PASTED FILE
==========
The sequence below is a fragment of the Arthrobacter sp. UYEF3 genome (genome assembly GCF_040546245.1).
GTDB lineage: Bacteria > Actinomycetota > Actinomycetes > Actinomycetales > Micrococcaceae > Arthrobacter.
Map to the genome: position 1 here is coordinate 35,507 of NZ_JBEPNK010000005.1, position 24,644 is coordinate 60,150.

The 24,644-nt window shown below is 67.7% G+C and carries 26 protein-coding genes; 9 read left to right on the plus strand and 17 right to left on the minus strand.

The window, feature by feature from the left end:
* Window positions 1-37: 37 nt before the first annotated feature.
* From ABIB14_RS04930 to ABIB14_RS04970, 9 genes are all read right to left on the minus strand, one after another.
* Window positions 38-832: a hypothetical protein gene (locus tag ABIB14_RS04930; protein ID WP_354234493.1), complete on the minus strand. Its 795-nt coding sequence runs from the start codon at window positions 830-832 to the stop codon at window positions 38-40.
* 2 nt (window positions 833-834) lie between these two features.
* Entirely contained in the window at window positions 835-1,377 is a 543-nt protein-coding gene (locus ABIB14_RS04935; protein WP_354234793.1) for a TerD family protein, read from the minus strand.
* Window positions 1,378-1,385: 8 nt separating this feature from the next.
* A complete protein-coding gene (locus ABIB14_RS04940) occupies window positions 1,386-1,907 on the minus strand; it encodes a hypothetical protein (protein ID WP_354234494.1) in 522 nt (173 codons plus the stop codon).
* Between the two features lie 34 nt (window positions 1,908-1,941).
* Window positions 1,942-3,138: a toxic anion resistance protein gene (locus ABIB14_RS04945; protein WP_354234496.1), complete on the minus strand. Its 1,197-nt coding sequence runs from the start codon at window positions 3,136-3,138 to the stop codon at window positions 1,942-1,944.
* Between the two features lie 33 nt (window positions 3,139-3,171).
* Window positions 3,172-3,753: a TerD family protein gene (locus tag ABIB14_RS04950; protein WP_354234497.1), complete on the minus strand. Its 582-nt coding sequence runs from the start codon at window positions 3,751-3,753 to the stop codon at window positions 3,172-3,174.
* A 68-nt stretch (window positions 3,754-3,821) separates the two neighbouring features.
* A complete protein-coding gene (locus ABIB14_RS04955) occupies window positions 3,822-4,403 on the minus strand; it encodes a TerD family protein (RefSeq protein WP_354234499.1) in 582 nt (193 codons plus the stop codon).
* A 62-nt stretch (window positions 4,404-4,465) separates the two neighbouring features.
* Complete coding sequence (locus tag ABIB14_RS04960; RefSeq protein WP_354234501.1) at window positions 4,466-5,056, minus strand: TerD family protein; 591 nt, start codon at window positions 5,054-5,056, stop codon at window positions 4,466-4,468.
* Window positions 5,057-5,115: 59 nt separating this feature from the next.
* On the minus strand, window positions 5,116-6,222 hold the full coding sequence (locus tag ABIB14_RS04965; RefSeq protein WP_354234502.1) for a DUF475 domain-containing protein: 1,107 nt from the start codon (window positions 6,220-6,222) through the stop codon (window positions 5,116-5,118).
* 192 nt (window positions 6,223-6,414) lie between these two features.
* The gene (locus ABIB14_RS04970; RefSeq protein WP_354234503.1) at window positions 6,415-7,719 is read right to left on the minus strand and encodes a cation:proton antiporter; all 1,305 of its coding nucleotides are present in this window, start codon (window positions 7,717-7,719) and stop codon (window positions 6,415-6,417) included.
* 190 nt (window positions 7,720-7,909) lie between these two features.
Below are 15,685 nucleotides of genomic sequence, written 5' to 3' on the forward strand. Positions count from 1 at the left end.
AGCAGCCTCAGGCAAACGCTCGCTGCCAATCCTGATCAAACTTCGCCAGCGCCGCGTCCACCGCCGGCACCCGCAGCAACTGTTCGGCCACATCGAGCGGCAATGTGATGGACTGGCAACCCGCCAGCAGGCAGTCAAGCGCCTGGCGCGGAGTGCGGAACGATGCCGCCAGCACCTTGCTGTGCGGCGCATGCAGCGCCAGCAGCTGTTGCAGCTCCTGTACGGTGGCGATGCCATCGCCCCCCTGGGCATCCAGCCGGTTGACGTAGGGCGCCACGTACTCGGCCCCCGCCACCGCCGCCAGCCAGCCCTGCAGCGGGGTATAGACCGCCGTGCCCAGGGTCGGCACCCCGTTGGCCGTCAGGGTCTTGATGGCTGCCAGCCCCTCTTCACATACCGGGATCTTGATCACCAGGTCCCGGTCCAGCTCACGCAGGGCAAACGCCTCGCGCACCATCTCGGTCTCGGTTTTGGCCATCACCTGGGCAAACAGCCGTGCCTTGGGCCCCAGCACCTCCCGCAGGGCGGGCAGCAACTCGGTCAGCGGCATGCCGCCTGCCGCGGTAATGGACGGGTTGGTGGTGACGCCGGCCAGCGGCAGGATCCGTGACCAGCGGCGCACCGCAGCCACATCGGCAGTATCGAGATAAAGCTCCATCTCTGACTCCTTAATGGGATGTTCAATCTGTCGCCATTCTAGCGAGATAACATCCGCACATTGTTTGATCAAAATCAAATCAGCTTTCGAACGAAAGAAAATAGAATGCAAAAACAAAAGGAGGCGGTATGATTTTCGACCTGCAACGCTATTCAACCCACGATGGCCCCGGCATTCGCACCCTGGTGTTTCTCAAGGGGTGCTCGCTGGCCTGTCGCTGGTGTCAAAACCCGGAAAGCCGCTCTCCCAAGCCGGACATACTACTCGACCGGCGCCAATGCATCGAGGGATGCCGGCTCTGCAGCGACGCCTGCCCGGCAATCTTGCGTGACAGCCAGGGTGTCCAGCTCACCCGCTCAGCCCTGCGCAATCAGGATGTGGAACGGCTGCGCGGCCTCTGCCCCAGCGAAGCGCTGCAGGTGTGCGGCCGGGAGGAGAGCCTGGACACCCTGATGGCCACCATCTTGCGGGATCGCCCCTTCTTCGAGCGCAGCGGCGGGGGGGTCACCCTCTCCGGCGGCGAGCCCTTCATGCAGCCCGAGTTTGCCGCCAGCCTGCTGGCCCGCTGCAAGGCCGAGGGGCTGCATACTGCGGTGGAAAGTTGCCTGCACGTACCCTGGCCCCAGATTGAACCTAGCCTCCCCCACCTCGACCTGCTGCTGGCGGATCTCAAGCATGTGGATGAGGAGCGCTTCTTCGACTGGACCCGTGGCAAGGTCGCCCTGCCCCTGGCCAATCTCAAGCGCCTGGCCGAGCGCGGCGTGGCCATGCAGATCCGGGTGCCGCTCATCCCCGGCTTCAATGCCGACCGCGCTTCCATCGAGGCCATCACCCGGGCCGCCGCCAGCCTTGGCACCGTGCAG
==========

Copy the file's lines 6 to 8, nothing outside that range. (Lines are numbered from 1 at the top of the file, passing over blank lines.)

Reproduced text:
* Window positions 1-37: 37 nt before the first annotated feature.
* From ABIB14_RS04930 to ABIB14_RS04970, 9 genes are all read right to left on the minus strand, one after another.
* Window positions 38-832: a hypothetical protein gene (locus tag ABIB14_RS04930; protein ID WP_354234493.1), complete on the minus strand. Its 795-nt coding sequence runs from the start codon at window positions 830-832 to the stop codon at window positions 38-40.